The sheer spectacle of watching the tug travel along the expressway, lit by a plethora of lights in the black of night, is something that thousands of Taurangaites are unlikely to forget for a long time.
Fund-raising co-ordinator Wayne Reyner ensured the tug received maximum promotion during the week prior to the sinking. An auction of painstakingly restored artefacts was held at the prestigious Mills Reef Winery. High profile businessmen, corporates and a few of us ‘ordinary plebes’ were entertained by Peter Lester, one of the Americas Cup commentators, dined on a gastronomical extravaganza then plied with copious bottles of locally produced wines before the auction began. This all helped the sometimes frantic and generous bidding which followed. One local businessman, who spent in excess of $13,000, was known to have woken up the next morning in a groggy state, phoned an associate and asked ‘how much did I spend?’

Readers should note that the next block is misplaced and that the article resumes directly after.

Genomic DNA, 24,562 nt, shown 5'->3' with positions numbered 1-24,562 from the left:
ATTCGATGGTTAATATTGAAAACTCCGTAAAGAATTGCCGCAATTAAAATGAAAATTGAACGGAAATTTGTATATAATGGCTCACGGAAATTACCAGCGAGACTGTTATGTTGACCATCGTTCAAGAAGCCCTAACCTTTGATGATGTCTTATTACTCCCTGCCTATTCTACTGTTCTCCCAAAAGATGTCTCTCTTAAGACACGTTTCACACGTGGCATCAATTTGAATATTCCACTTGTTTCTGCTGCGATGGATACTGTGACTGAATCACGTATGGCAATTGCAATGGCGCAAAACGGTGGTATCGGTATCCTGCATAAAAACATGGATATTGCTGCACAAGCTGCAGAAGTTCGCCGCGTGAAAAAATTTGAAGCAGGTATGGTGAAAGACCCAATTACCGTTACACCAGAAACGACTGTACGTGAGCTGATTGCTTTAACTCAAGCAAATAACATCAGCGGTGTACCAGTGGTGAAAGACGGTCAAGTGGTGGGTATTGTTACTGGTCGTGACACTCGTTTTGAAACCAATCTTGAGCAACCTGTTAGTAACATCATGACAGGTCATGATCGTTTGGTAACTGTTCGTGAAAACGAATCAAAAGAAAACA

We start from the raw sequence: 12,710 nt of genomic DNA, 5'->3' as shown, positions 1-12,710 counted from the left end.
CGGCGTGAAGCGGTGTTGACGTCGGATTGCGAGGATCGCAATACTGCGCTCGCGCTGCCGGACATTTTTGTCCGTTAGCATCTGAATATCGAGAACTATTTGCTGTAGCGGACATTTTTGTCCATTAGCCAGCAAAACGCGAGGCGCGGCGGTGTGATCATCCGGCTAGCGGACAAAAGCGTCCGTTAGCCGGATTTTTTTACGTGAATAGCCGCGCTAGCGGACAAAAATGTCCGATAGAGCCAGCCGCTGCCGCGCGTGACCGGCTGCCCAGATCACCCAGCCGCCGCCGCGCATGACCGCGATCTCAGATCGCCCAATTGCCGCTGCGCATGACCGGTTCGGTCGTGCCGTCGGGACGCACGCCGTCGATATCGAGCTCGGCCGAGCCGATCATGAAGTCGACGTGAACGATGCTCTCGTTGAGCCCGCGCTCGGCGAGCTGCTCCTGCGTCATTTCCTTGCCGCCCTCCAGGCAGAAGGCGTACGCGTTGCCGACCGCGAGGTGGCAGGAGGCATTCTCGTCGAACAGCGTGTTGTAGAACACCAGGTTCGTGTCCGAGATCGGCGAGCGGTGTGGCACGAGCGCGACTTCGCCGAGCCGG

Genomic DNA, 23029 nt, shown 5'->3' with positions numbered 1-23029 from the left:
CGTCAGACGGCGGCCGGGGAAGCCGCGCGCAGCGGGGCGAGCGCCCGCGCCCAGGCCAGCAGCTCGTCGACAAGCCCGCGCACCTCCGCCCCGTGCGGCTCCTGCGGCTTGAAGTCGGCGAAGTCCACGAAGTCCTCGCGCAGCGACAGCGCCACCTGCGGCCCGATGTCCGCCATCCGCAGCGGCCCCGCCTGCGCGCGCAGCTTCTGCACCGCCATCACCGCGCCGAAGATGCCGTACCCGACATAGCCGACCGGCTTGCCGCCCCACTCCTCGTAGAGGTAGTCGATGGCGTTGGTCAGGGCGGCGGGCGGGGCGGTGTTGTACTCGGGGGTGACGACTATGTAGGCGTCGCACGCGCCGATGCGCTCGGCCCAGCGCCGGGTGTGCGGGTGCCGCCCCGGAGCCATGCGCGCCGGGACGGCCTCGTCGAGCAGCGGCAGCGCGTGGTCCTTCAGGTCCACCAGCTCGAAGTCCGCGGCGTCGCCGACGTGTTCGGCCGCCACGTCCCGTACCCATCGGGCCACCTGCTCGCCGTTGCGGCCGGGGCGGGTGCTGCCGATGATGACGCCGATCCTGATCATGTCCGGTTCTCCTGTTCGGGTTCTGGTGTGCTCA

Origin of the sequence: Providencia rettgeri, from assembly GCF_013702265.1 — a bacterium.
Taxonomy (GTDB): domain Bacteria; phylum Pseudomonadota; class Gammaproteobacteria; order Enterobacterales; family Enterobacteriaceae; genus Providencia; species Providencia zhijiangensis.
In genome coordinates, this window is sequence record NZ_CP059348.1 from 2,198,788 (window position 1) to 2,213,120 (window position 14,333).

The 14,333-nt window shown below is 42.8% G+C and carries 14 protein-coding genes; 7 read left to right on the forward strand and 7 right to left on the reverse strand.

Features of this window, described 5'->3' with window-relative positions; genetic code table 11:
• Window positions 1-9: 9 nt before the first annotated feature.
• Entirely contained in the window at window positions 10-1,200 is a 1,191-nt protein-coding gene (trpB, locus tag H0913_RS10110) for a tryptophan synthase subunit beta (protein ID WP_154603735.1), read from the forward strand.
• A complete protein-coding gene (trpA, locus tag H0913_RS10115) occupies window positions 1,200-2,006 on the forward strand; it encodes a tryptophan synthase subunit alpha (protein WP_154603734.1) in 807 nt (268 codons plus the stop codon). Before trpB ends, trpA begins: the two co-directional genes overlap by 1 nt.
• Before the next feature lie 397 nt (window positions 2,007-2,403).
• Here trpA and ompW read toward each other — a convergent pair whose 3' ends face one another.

The evening was a brilliant fundraising venture, which raised $60,000 and primed everyone up for the move two days later. One and a half days were spent carefully manoeuvering the huge 128 wheel trailer, owned by Tranzcarr-Machinery Movers, underneath the Taioma. After inching its way out of the village the tug rested for the night before being moved down an access road to its first public road crossing.